The House and Senate finally reached a property tax relief deal, but is it everything that they claim it to be?
On Monday, leadership in the Texas Legislature finally reached a deal ending the months-long property tax relief stalemate that has pitted Lt. Gov Dan Patrick and the Texas Senate against Governor Abbott, Speaker Dade Phelan (R-Beaumont), and the Texas House. The announcement of the deal came Monday morning as Patrick and Phelan issued joint statements regarding the deal, saying that the two had “reach[ed] a consensus.”
The new consensus plan comes after the Legislature failed to pass any new property tax relief during the regular session and first called special session.
Details of the plan include:
- roughly $7 billion in school Maintenance & Operation (M&O) tax compression,
- homesteaded homeowners will receive an increase in their homestead exemption from $40,000 to $100,000,
- roughly $600 million in increases to franchise tax exceptions for businesses,
- a three-year pilot program of 20% property tax “circuit breakers” on non-homesteaded properties worth less than $5 million, such as small businesses, and
- the creation of three elected positions on appraisal review boards in counties of more than 75,000 people.
Finally, while the plan boasts $18 billion in total property tax relief, $5.3 billion of that number is actually old M&O compression that has already been dedicated, making the total new property tax relief $12.7 billion.
The House version of the new consensus plan had already been filed on Monday, and it is expected that the legislation will be passed by both chambers within the coming days.
On Monday, Governor Greg Abbott released a brief statement indicating he would sign the legislation, saying the “agreement between the House and the Senate is a step toward delivering” on his campaign promise to return at least half of the budget surplus to taxpayers.
Additionally, in an apparent abdication of the governor’s insistence that the legislation focus solely on compression and a path to eliminating school M&O property taxes, the governor quietly changed his second special session call, issuing updated subjects to match the Legislature’s consensus plan instead.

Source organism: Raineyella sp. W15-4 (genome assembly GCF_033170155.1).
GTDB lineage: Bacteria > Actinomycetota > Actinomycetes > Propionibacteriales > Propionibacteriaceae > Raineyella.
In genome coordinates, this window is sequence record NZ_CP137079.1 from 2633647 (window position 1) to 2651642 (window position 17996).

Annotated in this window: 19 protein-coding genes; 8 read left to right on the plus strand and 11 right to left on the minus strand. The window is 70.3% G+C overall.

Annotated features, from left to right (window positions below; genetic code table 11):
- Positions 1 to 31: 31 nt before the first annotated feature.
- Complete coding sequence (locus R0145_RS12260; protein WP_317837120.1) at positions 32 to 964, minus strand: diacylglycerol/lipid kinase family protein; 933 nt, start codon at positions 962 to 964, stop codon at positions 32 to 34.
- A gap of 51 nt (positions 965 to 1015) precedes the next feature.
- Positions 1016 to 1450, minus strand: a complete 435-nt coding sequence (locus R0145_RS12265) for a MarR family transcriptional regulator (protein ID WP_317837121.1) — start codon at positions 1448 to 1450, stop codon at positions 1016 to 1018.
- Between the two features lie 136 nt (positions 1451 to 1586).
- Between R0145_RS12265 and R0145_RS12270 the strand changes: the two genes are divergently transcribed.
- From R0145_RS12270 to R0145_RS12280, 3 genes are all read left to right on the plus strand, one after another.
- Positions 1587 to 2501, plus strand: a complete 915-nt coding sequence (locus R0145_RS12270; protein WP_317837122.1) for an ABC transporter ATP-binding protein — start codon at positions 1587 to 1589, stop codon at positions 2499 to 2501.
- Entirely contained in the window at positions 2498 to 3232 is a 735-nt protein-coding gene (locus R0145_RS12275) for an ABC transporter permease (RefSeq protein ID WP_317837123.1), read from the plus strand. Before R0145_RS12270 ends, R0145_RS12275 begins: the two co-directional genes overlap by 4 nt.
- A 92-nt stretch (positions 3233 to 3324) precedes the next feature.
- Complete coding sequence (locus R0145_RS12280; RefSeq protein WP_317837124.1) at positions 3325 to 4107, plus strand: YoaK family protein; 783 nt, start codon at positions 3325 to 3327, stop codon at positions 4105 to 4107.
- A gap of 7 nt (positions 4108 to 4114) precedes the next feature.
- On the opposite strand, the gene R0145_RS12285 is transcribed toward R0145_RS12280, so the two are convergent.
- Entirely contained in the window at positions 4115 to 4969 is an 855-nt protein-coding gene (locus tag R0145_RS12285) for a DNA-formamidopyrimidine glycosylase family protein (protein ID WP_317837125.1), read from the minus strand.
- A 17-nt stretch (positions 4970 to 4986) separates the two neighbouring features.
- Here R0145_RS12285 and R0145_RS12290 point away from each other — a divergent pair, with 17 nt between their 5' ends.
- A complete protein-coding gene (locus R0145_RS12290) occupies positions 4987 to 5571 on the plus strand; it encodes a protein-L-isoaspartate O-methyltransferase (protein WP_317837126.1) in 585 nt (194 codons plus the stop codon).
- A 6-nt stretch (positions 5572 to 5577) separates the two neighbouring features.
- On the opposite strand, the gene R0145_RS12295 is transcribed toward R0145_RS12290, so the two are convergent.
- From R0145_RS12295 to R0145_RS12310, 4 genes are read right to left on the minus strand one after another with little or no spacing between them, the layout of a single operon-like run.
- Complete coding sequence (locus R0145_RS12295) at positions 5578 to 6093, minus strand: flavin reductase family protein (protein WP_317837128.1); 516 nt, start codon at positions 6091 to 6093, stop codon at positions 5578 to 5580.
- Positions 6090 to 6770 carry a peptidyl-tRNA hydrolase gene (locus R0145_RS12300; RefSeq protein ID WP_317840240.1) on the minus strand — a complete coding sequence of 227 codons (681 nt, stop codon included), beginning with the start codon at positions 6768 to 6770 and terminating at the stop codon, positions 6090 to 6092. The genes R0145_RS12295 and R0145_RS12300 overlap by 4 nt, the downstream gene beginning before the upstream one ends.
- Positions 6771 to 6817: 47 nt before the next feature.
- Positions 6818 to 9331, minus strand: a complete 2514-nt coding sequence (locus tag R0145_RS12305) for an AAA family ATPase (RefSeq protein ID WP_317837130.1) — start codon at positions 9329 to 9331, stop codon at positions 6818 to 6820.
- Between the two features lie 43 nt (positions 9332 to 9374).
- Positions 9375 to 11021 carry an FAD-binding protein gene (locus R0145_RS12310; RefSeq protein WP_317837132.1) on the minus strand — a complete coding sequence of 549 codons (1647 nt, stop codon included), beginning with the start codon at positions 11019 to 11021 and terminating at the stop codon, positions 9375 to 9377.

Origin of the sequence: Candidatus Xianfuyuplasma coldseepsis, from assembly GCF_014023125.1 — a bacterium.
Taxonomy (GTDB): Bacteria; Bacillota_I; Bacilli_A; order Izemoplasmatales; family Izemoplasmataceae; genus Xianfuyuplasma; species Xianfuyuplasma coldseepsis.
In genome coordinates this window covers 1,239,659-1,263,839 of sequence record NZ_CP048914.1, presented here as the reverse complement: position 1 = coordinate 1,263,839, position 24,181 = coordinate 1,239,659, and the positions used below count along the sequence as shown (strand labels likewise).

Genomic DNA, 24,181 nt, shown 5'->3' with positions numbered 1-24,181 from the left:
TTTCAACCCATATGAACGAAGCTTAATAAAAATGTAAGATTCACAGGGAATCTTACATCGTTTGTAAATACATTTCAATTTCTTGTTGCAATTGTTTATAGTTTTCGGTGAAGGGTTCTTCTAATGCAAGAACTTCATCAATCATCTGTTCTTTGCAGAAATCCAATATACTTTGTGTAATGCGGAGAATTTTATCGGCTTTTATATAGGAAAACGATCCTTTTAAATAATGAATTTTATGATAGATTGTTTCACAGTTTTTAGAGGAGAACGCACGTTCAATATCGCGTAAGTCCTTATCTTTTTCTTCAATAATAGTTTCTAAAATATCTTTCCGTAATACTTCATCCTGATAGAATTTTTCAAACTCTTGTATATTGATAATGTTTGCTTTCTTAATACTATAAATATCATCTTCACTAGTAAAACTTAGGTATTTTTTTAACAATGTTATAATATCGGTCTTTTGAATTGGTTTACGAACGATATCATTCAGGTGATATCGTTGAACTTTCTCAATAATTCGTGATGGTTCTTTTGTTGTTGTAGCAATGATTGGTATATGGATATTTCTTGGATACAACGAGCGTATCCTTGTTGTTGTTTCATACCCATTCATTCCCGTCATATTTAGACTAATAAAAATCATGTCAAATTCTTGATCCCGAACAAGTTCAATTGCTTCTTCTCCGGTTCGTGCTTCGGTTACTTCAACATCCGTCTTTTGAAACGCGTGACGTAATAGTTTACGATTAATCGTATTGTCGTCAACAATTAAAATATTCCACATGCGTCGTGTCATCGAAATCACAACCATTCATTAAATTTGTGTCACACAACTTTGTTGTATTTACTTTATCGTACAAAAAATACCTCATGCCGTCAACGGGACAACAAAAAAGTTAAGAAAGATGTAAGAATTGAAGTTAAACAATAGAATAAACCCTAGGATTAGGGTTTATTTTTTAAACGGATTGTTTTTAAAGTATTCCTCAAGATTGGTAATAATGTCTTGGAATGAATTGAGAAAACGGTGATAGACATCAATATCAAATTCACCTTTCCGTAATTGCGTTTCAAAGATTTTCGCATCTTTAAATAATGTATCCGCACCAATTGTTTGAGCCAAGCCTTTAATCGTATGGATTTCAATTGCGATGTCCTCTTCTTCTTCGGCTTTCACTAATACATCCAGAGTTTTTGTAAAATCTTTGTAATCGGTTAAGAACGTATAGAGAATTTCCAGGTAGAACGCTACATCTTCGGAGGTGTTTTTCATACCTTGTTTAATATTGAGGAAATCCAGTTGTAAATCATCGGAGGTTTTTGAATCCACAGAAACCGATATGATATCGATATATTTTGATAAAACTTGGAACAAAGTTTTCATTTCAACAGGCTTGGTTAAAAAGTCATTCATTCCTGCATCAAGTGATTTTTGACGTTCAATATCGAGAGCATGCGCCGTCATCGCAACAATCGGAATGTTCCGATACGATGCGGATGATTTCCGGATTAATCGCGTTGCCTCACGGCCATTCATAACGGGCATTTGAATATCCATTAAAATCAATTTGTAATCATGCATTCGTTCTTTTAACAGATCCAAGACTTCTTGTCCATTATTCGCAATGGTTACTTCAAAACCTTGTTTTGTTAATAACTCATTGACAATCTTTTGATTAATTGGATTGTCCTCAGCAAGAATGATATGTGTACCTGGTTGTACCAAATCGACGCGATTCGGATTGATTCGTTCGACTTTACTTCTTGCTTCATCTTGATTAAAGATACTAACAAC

While the consensus plan will certainly provide some relief to taxpayers, it has some major flaws.
First, raising the homestead exemption will only provide temporary relief, as inflation and rising appraisals slowly eat away at the savings.
Secondly, the plan severely curtails the amount of new compression that is applied to school M&O taxes, making it even harder to eventually eliminate the tax altogether.
Finally, the plan fails to provide the largest property tax cut in Texas history and is a far cry from what Texans deserve. The largest property tax cut was in 2008, when $14.2 billion in new property tax relief was provided to taxpayers.
The current plan only provides $12.7 billion in new property tax relief, $1.5 billion short (and that doesn’t even account for inflation, which would require billions more in relief to actually qualify for the biggest in history). The plan also fails to meet the governor’s promise of providing half of the budget surplus back to taxpayers, which would require more than $16.5 billion (not $12.7 billion).
Unfortunately, the Legislature is just treating the illness instead of fixing it and ending the problem. The solution is eliminating property taxes altogether, starting with the school M&O. We will only get there by dedicating a super-majority of our budget surpluses to compressing the tax rates, not perpetuating the problem with relief that is neither adequate nor permanent.
The bottom line is this: While this property tax plan will provide Texas taxpayers some relief, a sizable portion of that relief will be short-lived. Despite repeated claims to the contrary, it is only the second biggest property tax cut in Texas history.
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